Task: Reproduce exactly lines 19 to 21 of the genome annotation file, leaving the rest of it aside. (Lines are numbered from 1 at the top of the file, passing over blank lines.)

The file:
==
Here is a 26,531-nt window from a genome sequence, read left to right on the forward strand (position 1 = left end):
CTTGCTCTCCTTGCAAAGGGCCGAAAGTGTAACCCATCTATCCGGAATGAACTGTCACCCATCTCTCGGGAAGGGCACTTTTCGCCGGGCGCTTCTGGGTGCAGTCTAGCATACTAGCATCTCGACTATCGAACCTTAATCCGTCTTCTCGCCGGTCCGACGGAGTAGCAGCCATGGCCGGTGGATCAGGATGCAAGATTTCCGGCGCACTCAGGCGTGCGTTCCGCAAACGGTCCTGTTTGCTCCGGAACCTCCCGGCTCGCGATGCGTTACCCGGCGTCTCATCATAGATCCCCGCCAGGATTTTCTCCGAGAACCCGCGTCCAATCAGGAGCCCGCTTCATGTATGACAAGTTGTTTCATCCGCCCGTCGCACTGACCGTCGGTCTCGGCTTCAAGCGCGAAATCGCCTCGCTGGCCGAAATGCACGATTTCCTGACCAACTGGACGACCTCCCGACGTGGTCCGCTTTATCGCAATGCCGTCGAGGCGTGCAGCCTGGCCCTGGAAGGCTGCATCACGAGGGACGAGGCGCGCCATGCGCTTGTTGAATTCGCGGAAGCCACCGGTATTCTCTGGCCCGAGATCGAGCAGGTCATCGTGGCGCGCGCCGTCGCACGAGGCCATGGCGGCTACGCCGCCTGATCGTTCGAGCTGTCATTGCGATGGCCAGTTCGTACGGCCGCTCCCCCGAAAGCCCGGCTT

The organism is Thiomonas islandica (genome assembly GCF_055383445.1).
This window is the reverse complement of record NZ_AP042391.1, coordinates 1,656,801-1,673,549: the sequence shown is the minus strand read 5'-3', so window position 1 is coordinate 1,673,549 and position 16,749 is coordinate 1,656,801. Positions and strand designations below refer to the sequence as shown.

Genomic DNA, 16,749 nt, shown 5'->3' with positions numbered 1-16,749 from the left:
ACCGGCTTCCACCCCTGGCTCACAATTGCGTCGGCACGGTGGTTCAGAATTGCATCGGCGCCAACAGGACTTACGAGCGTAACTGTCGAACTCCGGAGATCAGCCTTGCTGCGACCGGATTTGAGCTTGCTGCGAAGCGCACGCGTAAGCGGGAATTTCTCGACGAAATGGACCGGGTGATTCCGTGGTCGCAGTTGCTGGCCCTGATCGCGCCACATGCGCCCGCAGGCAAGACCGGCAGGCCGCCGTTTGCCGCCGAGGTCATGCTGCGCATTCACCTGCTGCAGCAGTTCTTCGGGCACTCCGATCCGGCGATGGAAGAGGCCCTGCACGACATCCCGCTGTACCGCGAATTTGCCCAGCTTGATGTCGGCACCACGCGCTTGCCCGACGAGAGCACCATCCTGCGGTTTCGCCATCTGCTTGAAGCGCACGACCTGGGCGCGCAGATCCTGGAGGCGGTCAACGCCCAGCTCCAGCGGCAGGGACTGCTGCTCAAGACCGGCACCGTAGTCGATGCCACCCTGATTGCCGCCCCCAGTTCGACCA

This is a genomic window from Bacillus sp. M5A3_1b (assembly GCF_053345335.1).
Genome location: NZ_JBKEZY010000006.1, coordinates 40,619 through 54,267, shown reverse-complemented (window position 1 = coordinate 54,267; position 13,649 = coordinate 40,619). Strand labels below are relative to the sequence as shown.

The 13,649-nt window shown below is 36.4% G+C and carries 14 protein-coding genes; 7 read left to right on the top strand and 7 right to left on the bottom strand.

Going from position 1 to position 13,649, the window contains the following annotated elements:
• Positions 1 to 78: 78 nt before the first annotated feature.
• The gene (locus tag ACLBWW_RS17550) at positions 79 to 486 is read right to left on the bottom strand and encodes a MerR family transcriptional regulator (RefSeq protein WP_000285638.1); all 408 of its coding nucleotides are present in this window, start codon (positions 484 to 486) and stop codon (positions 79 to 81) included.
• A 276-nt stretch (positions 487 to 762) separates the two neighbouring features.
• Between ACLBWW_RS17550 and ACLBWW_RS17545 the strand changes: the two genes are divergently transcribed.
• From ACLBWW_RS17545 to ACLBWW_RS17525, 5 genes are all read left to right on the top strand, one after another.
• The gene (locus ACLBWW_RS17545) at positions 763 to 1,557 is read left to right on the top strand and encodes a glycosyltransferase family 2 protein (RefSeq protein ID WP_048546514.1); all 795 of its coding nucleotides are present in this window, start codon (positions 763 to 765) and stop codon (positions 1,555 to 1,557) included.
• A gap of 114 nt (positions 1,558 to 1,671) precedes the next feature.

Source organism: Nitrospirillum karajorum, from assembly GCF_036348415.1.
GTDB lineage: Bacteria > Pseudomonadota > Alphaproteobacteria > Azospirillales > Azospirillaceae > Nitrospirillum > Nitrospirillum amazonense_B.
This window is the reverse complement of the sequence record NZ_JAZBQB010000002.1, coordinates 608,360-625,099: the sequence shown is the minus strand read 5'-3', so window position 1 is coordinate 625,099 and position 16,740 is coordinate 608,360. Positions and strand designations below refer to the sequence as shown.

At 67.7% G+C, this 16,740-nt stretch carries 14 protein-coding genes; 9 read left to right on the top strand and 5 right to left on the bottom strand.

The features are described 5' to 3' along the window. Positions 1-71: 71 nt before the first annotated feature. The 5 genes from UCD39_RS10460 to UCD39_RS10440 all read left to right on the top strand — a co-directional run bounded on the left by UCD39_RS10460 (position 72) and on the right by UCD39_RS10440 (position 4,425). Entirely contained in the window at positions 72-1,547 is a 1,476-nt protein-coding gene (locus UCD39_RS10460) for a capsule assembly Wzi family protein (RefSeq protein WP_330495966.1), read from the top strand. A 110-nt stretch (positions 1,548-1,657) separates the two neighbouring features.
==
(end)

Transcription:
GTDB lineage: Bacteria > Pseudomonadota > Alphaproteobacteria > Azospirillales > Azospirillaceae > Nitrospirillum > Nitrospirillum amazonense_B.
This window is the reverse complement of the sequence record NZ_JAZBQB010000002.1, coordinates 608,360-625,099: the sequence shown is the minus strand read 5'-3', so window position 1 is coordinate 625,099 and position 16,740 is coordinate 608,360. Positions and strand designations below refer to the sequence as shown.

At 67.7% G+C, this 16,740-nt stretch carries 14 protein-coding genes; 9 read left to right on the top strand and 5 right to left on the bottom strand.